Friday, 19 June 2009

Home and Garden

We live in a flat in the centre of Edinburgh and until relatively recently we didn't even have a key to the backdoor that leads to the garden. Since getting the key, as some readers of this blog will remember, I have taken responsibility for looking after the path that leads from the small garden we share with other flats in our stair, to the communal area where anyone living in the block can grow fruit and veg.

Today, I was clearing weeds from the path. I have always been quite laid back about this, after all it is only a path, and no-one grows veg on the ground bordering it. As long as it is clear and walkable then I'm happy. The brambles give a small but tasty harvest come the autumn, the nettles are valuable for butterflies, the buttercups are bright when in flower and make a lovely damp and shady hiding place for various insects, which in turn are food for the birds. A strange looking insect with protuberent red eyes reminded me that what right do I have to destroy another creature's home, when all I need is the right of way through there?

13 comments:

The Weaver of Grass said...

Well said, Juliet.
I have just found a bumble bee's nest in the bottom of our loose hay in the barn. They don't see it as our hay any more than rabbits hopping through the hedge know they have gone into aneighbour's field and the birds don't know it is Friday today. We all have to live together in harmony.

Coastcard said...

I can see that insect in my mind's eye ... but can't imagine what species it might represent!

All the beautiful blue damselflies seemed to hatch out last Saturday in our neck of the woods. Today ... we have bluebottles.

Word verification: bales (very apt, since the Council has been cutting all the grass verges ...)

Coastcard said...

Just visited Matt Merritt's blog, Polyolbion, and found that he is taking part in a poetry reading this w/e in Edinburgh. Matt is a keen and knowledgeable birder - and you can read my review of his book 'Troy Town' here ...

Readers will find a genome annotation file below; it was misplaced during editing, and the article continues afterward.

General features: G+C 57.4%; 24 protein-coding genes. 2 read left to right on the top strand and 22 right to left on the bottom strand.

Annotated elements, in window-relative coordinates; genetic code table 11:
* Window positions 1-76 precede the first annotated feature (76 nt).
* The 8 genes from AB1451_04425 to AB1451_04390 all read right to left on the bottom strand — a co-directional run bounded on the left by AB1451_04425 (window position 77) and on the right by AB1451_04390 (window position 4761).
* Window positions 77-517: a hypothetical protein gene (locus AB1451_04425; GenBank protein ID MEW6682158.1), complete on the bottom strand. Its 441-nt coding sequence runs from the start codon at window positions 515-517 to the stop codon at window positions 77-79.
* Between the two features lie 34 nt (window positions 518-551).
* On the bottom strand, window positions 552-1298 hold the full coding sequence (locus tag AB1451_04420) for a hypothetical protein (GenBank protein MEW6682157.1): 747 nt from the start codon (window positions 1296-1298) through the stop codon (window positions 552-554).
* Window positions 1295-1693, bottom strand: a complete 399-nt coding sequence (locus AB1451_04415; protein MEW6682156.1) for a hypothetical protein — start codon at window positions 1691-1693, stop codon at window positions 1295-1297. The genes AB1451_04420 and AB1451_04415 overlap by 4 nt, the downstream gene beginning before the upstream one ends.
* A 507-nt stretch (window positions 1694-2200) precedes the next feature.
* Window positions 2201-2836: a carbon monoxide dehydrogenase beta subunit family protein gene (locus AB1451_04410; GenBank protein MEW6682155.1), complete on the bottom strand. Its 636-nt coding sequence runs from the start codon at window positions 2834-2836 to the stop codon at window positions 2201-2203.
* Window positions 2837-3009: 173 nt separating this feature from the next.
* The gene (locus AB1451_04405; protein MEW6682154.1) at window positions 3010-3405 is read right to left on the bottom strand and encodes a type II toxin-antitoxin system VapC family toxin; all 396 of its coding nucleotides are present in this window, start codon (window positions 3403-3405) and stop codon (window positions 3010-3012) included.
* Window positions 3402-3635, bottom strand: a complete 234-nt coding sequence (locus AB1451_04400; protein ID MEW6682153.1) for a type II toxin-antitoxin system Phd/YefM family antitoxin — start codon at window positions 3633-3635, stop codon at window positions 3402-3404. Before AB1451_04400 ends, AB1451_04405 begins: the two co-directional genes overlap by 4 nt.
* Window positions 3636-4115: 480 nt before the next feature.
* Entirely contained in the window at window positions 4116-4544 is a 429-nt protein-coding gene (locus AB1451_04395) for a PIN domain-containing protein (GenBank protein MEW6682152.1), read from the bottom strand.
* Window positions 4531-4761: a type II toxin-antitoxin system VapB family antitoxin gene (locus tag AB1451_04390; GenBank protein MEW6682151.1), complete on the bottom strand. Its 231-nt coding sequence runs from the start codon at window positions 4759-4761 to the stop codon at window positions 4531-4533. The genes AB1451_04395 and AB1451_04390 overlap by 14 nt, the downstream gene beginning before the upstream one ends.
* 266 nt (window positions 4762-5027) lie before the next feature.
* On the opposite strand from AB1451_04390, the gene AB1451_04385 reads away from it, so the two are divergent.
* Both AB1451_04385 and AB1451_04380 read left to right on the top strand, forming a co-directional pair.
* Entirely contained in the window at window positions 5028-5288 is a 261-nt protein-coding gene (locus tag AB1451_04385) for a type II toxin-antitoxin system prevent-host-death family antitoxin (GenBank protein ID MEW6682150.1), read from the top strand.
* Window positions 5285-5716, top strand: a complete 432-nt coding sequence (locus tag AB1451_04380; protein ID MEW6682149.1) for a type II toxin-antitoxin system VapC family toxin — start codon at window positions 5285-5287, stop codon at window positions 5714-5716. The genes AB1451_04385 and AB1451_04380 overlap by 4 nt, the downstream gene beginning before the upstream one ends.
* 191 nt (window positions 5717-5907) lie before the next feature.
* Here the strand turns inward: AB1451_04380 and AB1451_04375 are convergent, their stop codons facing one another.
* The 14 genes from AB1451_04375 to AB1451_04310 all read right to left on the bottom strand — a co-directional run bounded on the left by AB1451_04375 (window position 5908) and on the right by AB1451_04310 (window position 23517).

d. moll, l.ac. said...

Tricky, and it hard to explain to the insect that if a defined path is made and maintained humans will only be walking there and not else where.......

Michelle Johnson said...

I guess we have to understand insects don't like disturbances either- even if they're walking on human paths for a bit. Great post. :)
Have a great night.

Rabbits' Guy said...

One's weed is another's flower!

Annette F. Tait said...

how very true - I never pull a 'weed' !

What indeed is a weed?
to me all plants are useful and beautiful - especially if they cover the concrete and bricks, and all little beings have a right to a safe, long (insect style) life

Selma said...

I was wondering how your secret garden was going.
Everything has a place in the garden. Like you, I am loath to destroy anything that is providing a home for some creature!

haiku-shelf said...

"...A strange looking insect...reminded me that what right do I have to destroy another creature's home..."

That's a deep thought.

Best wishes,
Angelika

René Wing said...

All of us creatures destroy as we go... the horse tromping his way through the field, the slugs eating "my" lettuce! But to live gently and with awareness is our uniquely human challenge. I enjoyed reading this.

Deb G said...

I found a paper wasp nest along my path. It makes me a little sad, I'm going to have to knock it down before it gets bigger. I like watching them grow when they are far enough away to not worry about stings.

this is my patch said...

I am sure the insect with the protuberent red eyes was just thankful you didn't tread on him! Every so often it is necessary to clear a path. Hopefully any creatures inadvertently disturbed would soon find, and build, another home for themselves in a more suitable patch nearby. x

Crafty Green Poet said...

this is my patch - yes, it is necessary to clear the path cos otherwise I'd never get trhrough the garden, but I don't want to be too extreme about it either...